ERIC Number: ED193940
Record Type: RIE
Publication Date: 1979
Reference Count: 0
Two-Pronged Error Analysis from Computer-Based Instruction in Latin.
Culley, Gerald R.
A technique for Latin instruction has been developed which uses the Programmed Learning for Automated Teaching (PLATO) computer system. The program, which conjugates Latin verbs and declines nouns and adjectives, represents an improvement over traditional computer teachers. While older systems only told the student when he made an error, the PLATO program can tell him what kind of error he has made. There are several benefits to this. Once the computer is provided with a set of noun and adjective bases and case endings, it can combine these elements to produce correct Latin forms. A small amount of computer memory is needed to produce a great number of Latin forms, thus combining the contents of many lessons into one. Another benefit is error analysis. Since the computer knows what kind of error the student makes and tells him, the student can concentrate on his problem areas. As the computer tabulates the different types of errors, the instructor can discern problem areas by studying relative frequencies of these errors. The program thus assists Latin instruction at both ends, and can be a valuable tool for pedagogy. (PJM)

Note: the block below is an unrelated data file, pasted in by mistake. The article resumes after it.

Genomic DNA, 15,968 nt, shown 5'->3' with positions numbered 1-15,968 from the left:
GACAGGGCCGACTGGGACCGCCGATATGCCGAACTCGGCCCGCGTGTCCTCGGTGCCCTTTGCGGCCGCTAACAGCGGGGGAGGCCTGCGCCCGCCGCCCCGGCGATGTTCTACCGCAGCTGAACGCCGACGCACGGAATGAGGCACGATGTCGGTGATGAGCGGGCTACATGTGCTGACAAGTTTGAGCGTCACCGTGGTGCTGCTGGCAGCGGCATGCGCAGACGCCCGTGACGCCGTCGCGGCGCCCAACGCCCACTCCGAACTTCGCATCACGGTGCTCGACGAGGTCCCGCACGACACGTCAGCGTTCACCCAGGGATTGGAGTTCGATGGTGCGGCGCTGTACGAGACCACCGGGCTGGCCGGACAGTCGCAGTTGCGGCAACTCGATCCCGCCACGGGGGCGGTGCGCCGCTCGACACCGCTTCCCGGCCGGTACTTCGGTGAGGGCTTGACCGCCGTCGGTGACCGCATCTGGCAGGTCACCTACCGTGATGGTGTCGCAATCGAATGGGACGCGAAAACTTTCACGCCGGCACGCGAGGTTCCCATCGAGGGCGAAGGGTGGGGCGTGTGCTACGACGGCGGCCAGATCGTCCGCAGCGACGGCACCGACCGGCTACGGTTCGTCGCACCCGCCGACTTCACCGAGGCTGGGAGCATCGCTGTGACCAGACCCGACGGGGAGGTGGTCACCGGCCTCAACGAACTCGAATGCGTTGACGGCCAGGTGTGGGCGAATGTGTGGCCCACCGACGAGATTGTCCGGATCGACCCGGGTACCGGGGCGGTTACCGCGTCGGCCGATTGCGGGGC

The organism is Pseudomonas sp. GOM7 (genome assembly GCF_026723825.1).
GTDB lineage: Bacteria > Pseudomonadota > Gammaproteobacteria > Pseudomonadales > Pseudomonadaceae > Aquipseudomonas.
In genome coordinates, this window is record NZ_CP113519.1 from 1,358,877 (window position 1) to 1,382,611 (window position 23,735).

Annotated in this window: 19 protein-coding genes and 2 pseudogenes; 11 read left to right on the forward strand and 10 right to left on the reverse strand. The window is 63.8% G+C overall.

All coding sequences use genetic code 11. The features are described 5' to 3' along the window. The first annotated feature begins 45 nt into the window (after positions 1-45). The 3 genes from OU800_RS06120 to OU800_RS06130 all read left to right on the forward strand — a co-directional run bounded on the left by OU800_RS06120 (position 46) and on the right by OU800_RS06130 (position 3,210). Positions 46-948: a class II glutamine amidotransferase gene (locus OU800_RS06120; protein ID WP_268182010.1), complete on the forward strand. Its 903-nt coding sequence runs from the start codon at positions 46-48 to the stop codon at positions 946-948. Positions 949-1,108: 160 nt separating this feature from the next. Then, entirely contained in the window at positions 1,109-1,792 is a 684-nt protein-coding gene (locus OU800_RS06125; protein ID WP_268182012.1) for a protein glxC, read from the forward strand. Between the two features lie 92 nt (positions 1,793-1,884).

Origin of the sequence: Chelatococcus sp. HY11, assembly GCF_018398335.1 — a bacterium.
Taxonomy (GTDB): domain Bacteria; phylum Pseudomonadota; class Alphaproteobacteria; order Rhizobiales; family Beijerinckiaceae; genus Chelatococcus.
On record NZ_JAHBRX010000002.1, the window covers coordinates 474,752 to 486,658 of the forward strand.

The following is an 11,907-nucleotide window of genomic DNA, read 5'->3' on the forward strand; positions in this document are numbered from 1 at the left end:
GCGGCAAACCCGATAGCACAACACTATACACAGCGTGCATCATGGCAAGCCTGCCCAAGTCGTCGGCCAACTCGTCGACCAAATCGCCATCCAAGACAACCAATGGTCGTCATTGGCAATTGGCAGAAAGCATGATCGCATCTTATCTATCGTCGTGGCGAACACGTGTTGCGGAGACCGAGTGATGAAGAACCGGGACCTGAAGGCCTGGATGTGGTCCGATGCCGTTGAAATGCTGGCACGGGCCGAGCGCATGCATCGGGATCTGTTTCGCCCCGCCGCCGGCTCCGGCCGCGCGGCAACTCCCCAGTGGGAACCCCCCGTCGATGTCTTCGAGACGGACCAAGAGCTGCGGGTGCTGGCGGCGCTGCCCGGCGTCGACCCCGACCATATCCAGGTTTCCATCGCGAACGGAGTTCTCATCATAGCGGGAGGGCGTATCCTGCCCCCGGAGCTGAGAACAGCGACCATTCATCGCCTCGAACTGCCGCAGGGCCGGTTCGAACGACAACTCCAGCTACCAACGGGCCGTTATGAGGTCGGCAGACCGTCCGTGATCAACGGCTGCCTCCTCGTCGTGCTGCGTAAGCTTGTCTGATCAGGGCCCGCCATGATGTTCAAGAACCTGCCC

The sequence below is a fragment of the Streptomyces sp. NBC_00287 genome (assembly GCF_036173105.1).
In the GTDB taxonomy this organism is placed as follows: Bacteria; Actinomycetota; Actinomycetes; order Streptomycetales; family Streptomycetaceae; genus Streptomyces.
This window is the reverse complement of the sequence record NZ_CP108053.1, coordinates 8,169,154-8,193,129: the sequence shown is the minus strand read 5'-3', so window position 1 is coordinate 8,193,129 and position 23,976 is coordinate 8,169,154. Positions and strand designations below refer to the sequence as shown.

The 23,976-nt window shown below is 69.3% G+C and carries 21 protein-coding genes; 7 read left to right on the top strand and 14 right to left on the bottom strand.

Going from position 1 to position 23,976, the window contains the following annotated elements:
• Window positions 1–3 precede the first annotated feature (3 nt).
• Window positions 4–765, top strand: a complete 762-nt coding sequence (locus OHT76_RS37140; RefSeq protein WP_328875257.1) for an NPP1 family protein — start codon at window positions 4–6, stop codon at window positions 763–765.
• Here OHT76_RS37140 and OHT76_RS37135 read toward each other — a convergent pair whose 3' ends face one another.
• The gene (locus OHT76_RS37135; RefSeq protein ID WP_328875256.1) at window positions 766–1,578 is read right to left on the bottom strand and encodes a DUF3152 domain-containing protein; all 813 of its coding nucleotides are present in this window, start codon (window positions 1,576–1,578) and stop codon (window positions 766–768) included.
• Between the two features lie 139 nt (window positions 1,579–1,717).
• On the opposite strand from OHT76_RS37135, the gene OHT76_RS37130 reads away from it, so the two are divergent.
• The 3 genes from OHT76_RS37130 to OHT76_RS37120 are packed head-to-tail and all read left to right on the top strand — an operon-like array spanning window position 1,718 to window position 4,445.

Publication Type: Reports - Research; Speeches/Meeting Papers
Education Level: N/A
Authoring Institution: N/A
Note: Paper presented at the Delaware Symposium on Language Studies (October 18-20, 1979).